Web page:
Members of the Czech Embassy in Russia arrive at the airport.

Western Powers Need to Get More Creative Against Russia

The Czech Republic’s kerfuffle over diplomats demonstrates the need to think bigger—and smaller—when it comes to responding to cyberattacks.

A demonstrator holds up a portrait of George Floyd.

Justice for George Floyd Has Only Just Begun

Finding Derek Chauvin guilty of murder provides Americans with accountability—not justice. Now lawmakers need to make sure the system actually changes.

Luiz Inácio Lula da Silva, Brazil's former president

Brazil’s Most Popular Politician Might Dial Back Bolsonaro’s Legacy—but Won’t Take the Country Into the Future

Lula may offer the strongest alternative to Bolsonaro, yet his policies for Brazil won’t fully address the country’s challenges.

Demonstrators in Berlin display banners in support of Kremlin critic Alexei Navalny

Sanctioning Russia Is Easier Said Than Done

Quiet threats, not public pronouncements, could be the best way to save Navalny.

Then-Human Rights Watch director Sarah Margon

Biden Looks to Progressive for Key Human Rights Post

Sarah Margon has been an outspoken critic of authoritarian allies of the United States.

Older people queue for the Sinopharm COVID-19 vaccine outside a tent as nurses work at a local hospital in Harare, Zimbabwe, on March 29.

COVAX Obstacles Threaten Africa’s Vaccine Rollout

Underfunding and India’s export restrictions mean some African citizens may have to wait until 2023 to get their shot.

Two men play chess by a smog-shrouded lake.

Sino-U.S. Competition Is Good for Climate Change Efforts

In a contentious international environment, superpowers can spur each other on.

Seoul mayoral candidate Oh Se-hoon

Are South Korea’s Conservatives Back In the Game?

Stunning mayoral losses may bode ill for the liberals.

Venezuelan President Nicolas Maduro speaks to the media at the United Nations headquarters in New York on July 28, 2015.

The U.N.’s Moment in Venezuela Has Arrived

Nicolás Maduro has given the international community the opening it’s been waiting for.

Supporters of gun control protest outside of the U.S. Supreme Court.

The Solution to America’s Gun Problem Is Noncooperation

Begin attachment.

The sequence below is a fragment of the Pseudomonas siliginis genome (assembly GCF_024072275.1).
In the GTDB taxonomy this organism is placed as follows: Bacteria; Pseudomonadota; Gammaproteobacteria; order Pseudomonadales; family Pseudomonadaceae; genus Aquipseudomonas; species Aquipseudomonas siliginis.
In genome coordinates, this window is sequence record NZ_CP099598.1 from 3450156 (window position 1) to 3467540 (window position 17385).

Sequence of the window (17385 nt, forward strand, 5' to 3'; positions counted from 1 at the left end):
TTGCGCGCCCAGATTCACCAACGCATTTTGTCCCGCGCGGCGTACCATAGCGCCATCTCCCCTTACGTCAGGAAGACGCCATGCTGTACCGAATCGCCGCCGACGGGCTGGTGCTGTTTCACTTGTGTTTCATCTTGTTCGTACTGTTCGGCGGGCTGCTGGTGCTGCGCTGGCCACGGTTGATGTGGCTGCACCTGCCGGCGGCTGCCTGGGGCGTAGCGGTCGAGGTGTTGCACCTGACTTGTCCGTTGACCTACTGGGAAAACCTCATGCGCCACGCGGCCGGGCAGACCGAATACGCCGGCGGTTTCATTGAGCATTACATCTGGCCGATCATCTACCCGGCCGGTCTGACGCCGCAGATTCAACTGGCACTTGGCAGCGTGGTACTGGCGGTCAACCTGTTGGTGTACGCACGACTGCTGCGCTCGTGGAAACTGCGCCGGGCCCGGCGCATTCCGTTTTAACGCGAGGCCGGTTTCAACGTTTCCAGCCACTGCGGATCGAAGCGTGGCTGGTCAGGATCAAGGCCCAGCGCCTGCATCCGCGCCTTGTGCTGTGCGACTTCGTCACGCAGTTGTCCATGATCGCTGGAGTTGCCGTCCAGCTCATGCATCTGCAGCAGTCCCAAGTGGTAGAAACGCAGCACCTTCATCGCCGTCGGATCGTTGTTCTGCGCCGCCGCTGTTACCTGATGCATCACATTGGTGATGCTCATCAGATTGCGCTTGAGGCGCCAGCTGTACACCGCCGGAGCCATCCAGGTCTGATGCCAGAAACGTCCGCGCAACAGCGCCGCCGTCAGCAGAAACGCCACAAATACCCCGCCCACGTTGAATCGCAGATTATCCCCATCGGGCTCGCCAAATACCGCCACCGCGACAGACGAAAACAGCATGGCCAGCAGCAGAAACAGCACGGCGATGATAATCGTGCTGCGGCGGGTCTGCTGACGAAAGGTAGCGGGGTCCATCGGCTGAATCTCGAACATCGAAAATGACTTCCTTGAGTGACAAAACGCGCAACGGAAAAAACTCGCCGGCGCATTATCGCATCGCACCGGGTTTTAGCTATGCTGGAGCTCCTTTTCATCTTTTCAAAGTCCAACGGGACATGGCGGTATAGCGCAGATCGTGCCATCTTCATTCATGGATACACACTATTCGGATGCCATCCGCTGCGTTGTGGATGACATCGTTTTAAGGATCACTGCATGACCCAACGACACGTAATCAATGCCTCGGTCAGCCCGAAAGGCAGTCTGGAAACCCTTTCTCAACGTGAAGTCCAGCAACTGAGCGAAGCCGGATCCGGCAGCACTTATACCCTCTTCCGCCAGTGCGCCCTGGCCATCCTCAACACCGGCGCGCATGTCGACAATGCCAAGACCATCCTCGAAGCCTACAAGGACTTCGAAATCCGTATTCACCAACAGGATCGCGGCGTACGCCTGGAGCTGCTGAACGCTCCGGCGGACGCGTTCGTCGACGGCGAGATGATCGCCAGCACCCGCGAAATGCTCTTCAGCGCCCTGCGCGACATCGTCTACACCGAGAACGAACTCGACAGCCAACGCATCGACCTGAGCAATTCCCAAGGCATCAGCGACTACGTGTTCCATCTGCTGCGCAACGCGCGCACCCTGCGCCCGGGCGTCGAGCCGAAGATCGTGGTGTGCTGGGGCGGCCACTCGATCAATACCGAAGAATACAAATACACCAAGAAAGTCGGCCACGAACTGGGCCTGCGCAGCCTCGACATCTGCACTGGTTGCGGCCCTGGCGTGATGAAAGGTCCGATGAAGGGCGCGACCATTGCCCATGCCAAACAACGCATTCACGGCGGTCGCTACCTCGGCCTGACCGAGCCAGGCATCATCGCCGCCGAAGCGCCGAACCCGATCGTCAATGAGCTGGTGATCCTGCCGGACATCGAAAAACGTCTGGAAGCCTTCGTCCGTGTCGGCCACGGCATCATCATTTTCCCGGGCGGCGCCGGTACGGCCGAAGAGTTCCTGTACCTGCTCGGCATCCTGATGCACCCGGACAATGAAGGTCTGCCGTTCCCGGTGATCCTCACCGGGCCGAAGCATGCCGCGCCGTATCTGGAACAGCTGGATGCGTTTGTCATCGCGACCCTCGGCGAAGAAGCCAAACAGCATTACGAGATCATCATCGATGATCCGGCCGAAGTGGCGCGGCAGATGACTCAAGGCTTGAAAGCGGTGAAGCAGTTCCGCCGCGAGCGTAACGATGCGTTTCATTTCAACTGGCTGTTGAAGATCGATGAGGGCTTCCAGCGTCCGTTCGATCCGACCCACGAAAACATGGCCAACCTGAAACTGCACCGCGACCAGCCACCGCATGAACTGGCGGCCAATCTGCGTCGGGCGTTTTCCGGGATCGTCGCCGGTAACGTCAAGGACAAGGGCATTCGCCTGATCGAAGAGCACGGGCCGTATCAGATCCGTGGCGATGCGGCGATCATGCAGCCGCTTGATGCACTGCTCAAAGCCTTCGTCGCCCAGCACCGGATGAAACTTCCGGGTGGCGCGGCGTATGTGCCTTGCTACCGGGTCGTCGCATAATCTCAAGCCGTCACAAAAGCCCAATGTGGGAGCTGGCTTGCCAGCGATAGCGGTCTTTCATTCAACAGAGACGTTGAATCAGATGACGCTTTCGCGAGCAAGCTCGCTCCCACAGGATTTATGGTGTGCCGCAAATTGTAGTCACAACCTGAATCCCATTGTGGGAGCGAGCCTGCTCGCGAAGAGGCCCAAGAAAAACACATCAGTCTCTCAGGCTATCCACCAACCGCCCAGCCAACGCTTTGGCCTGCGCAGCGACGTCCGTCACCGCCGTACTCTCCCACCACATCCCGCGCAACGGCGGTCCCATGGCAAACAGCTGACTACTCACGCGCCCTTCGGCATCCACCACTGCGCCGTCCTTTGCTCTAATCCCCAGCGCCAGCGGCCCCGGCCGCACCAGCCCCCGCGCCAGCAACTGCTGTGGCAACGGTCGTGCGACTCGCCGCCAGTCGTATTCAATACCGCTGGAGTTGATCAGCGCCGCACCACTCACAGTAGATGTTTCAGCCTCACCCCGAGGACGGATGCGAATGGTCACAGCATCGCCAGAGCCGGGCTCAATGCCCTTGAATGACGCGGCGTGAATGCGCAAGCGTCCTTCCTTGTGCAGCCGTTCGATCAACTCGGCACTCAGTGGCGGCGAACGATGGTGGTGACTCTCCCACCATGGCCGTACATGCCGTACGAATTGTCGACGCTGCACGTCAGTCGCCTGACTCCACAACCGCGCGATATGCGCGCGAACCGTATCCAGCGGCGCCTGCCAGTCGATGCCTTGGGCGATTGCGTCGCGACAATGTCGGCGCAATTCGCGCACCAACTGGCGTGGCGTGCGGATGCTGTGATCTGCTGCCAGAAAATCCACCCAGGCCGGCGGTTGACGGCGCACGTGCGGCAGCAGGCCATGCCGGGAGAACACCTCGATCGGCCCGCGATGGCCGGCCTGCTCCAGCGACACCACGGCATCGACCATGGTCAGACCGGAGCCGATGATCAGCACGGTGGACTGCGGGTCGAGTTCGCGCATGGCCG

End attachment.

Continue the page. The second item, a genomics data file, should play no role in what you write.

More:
Substantive change will only come from protests and marches against the same global forces that brought us slavery and racism.

A woman holds a sign during a climate protest in Cali, Colombia, on Sept. 20, 2019.

With a Feminist Foreign Policy, Biden Could Get Climate Change Right

At this week’s summit, the United States will need to think bigger. Here’s how.

Chinese President Xi Jinping and Russian President Vladimir Putin smile during the Belt and Road Forum.

China and Russia Turn Deeper Ties into a Military Challenge for Biden

“You face a two-front war where we don’t have a two-front military,” said one former Trump official.

A man wearing personal protective equipment performs the last rites for a relative who died from COVID-19 at a crematorium in New Delhi on April 20.

India Is Seeing a Terrifying Second Wave of COVID-19

As families beg for help on social media, the government plays politics.

In the Magazine

In the Magazine

50-years-zakaria-tepperman-foreign-policy-noma-bar-illustration-HP

America and the World: How to Build Back Better

Looking back on 50 years of U.S. foreign policy and the lessons they hold for Washington today.

Biden-China-asia-pivot-mojo-wang-illustration_hp

A New Pivot to Asia

The fuzzy goodwill between Biden and America’s Asian allies will soon be tested by China’s growing power.

Foreign Policy Begins at Home

The best way for Biden to build better partnerships abroad is to get America’s own house in order—that starts with human rights.

A mujra dancer on stage in Pakistan.

‘Showgirls of Pakistan’ Doesn’t Need Your Victim Narrative

In a new documentary about mujra dancers, Saad Khan escapes the Western documentary complex to give his subjects the chance to speak in their own words.

A young shepherd plays with his sheep.

‘The Taliban Have Tracked Me’

In Logar province, just outside of Kabul, fear of a Taliban takeover rises.

A woman holds Taiwanese flag during local elections in Taipei on Nov. 24, 2018.

India’s Vaccine Diplomacy Reaches Taiwan